There were only 10 new lows on the NYSE yesterday. Trying to short high flyers in a bull market is a fools game and as you can see there aren’t a heck of a lot of potential short candidates in bull markets. So unless you are willing to do the due diligence needed to find cancer patients one really should bypass shorting selling. Wait till the bear returns. That is the time to sell short.

No, trading isn’t about getting the direction right, like I said that one is easy. Trading is about getting the timing right. What a trader wants is to time a swing and then get out. If a trade goes against him it’s not because he’s picked the wrong direction it’s because he mistimed the trade. If the trader is willing to be patient the bull or bear will eventually correct the timing error. When a trader stops out he is admitting his timing was wrong not direction, and he thinks he can exit the trade for a small loss and enter another trade where he hopes his timing will be better.

So if one is going to trade understand what you are doing. You aren’t trying to pick direction you are trying to guess timing. Know that history has shown this is very hard to do on a consistent basis and you certainly don’t want to handicap yourself by trading against the large trend unless you have intimate information about the companies you are trading counter trend.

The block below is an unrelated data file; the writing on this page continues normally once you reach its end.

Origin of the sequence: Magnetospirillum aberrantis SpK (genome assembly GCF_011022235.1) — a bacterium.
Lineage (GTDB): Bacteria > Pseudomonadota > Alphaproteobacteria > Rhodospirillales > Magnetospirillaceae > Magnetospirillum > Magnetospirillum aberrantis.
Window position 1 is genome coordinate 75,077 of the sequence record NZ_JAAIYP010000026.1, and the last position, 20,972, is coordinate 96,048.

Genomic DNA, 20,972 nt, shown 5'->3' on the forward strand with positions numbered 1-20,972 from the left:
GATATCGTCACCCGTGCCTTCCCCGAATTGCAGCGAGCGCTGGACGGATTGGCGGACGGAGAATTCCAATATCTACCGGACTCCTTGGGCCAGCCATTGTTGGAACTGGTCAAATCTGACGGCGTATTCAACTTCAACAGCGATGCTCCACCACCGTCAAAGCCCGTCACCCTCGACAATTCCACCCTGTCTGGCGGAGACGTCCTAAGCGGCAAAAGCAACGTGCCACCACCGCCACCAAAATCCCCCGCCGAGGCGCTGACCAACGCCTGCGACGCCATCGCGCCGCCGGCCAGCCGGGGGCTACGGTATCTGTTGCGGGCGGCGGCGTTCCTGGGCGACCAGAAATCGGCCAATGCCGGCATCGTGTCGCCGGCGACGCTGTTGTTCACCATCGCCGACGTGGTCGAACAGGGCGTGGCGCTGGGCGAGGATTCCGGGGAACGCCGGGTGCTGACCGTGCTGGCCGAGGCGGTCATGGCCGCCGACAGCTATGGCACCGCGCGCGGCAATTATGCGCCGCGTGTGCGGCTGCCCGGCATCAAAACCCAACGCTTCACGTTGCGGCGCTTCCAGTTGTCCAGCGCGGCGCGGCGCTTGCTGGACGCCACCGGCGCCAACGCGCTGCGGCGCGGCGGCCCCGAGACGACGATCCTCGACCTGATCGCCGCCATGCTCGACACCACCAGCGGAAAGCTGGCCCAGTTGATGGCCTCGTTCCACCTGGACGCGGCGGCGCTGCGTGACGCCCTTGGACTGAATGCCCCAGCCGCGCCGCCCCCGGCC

54 thoughts on “TO TRADE OR NOT TO TRADE

  1. knifecatcher

    We are finding it more and more difficult to reach any conclusion outside of “Europe is Toast.” A deeply ingrained German fear of hyperinflation, coupled with forced austerity measures at the periphery all but guarantee a sustained economic deflation. Currency devaluation was the primary escape valve for reflating these economies in the past. What hope do they now have for escaping the powerful forces of debt deflation?

    Consequently, it appears that we have the exact opposite dilemma in the states where our monetary policy is driven by The Son of Greenspan who will stop at nothing to hyper-inflate us out of the Great Depression Part II. While our transition to double digit interest rates will take longer than most market watchers expect as a result of ongoing deleveraging and credit pressures, it is simply a question of timing. At home, we’re reviewing two playbooks – Deflation Now and Inflation Later. Our European peers only need one playbook.…t-term-fix-but/